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NO KIDS ALLOWED Preventing the ban on your kids

sylvania, declared in an email to his patrons that he would no longer per- mit children younger than six years of age to dine in his establishment, his decision made national news. “[Kids’] volume can’t be con-


trolled and many, many times they have disturbed other customers,” Vuick said, initiating a flurry of debate online and in news outlets across the U.S about the dining rights of parents and their children. True, not all children are raised on Emily Post or “Disney’s Elegant Book of Manners” (although I scored a copy of the latter at the age of four); when I heard news of the child ban, however, I wondered: How do we best teach children the requisite manners for eating in fine dining establishments? Bertrand Hug, owner of

Bertrand at Mr. A’s, suggested McDain’s new protocol is ex- treme. He believes learning the appropriate etiquette for dining out comes both from education at home and real-world experience. “We address the problems as they happen,” he said. Hug is familiar with the types of challenges dining with children can raise – most of which stem from less than savvy parents. One customer, in fact, attempted to sue the restaurant after management politely asked her to move to the patio with her two disruptive chil- dren, who scurried about, posing an imposition to other diners and a safety hazard to tray-toting servers. Admittedly, Hug noted, dis-

ruptive behavior by children and adults is rare at his Banker’s Hill establishment. “As a rule, we get extremely well-behaved children. It’s all in the education of the child. If the child is unruly, the parents realize that the other diners are being bothered. We rarely have to say something,” he said. So, let’s look to Mr. A’s for some guidance. For the last 10 years, Jerry Capozzel, the restaurant’s maître d’, has been inciting change via monthly etiquette classes taught to underprivileged teens at Mr. A’s. The classes are held in part- nership with Pro Kids, a nonprofit organization founded by late Los Angeles Charger, Ernie Hook, which provides character devel- opment, life skills and values to underserved youths.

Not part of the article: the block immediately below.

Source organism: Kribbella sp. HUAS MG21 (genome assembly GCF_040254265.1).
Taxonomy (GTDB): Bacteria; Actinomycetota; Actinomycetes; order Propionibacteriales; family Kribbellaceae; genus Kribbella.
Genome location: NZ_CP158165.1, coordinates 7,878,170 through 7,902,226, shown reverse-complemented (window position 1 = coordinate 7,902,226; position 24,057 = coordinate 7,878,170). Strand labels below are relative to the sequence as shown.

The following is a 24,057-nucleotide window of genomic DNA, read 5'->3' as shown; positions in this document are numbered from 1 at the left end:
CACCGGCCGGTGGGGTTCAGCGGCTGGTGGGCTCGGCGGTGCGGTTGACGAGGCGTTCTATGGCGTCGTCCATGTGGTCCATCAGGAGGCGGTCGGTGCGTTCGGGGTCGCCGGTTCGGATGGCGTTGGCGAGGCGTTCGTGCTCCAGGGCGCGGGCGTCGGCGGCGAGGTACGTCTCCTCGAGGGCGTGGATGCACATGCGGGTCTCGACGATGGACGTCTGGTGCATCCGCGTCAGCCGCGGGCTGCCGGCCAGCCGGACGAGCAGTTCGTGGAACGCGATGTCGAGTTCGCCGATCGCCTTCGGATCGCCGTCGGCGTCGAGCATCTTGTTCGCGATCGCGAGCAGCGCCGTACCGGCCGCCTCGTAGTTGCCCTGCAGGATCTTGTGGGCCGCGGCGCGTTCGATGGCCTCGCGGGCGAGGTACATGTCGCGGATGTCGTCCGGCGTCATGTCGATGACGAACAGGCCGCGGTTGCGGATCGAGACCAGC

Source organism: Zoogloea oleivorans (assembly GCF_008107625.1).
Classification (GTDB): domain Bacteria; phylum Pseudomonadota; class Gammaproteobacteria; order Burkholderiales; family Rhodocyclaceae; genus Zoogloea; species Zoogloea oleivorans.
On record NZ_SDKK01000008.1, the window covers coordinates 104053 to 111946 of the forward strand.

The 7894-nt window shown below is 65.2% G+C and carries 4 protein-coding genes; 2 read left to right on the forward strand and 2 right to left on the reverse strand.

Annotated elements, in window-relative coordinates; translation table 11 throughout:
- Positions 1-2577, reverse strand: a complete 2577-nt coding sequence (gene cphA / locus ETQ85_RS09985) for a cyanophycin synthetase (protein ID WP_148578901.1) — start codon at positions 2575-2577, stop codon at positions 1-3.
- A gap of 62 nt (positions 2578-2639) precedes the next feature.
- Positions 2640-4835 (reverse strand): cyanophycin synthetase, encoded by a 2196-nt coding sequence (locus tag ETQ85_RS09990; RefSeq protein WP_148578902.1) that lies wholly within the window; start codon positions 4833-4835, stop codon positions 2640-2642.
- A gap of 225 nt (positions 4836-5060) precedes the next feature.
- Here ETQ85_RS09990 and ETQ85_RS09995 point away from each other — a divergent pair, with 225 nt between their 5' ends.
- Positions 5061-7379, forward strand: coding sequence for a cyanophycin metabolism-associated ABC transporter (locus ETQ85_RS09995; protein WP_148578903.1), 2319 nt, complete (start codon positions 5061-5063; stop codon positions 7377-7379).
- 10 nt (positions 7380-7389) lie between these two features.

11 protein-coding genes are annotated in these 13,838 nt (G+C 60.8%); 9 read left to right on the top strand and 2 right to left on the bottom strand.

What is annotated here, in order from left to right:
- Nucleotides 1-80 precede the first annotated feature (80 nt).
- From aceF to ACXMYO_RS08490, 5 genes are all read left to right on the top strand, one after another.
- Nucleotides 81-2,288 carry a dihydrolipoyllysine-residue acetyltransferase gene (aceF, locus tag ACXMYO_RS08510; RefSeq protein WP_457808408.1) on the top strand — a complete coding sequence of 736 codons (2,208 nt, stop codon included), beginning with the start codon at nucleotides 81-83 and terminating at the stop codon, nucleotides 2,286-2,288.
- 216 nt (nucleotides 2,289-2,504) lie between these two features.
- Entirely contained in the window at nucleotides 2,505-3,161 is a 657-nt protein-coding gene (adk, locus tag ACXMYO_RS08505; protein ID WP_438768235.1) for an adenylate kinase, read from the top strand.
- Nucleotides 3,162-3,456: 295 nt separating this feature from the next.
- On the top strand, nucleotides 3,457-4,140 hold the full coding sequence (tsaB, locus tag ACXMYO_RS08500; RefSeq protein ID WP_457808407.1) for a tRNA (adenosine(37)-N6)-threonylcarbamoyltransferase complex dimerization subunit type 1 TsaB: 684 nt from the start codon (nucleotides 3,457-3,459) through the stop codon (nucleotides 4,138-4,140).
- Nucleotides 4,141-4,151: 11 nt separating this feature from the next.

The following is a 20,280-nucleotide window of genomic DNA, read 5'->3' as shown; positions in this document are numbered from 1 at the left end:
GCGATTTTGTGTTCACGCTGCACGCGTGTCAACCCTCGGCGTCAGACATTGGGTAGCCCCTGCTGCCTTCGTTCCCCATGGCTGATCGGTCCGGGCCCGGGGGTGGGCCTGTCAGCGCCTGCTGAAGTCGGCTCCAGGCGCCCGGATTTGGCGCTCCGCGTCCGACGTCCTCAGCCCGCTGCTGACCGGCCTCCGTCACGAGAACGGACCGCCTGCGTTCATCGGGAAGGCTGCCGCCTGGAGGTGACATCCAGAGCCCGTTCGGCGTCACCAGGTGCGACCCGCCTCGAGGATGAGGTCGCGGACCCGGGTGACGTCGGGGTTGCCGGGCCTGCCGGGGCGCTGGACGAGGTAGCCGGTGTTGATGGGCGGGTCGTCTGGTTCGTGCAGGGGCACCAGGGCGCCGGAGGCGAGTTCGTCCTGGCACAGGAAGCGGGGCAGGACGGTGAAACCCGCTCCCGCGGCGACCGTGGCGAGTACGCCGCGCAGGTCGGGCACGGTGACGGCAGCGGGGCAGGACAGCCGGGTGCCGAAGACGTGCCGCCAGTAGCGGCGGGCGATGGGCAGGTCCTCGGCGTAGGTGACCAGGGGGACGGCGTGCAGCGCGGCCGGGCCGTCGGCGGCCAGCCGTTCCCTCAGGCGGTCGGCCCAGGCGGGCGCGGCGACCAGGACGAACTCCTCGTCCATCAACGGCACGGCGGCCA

“I go over the basics of left and right and what fork to use and what spoon and what to blow on and what napkin and that sort of thing,” he said. “I try to keep it light.” The teens are seated at a table

with all of the essentials for fine dining. The etiquette is tradi- tional: Boys learn to button their sport coat when rising and unbut- ton it when sitting. They’re told to stand when a girl or woman approaches the table. Girls are advised not to apply their makeup while at the table. Admittedly, these skills are

lacking even among most adults in America. “I often tell the kids, ‘You may see adults that don’t know what you now know, but you know the right way. [Don’t] try to follow suit,’” Capozzeli said. As you may have suspected,

children are not always to be blamed for disorderly dining de-


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hen Mike Vuick, owner of McDain’s Restaurant in Penn-

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corum. In Hug’s opinion, dining faux pas can typically be traced back to education at home. “I have seen it all in 38 years in the business,” Hug said. “It starts with the parents—educa- tion and then respect of others.” How children behave in public

is also a cultural phenomenon. Having traveled through Europe, I can attest to a difference in man- ners between children abroad

and those at home. Hug, hailing from Europe,

agrees. “In Europe, the unruly child in

a restaurant will not be tolerated. The innkeeper will just throw the whole family out. Therefore, you rarely see children,” he said. And I don’t know that it’s especially good. I think there’s a place for children and education.” Families pass down every-

thing from trinkets, good China and surnames to the next genera- tion; it’s time we do the same with basic rules of etiquette.u

(Photos courtesy of Bertrands at Mr. A’s)

San Diego Uptown News | September 2–15, 2011



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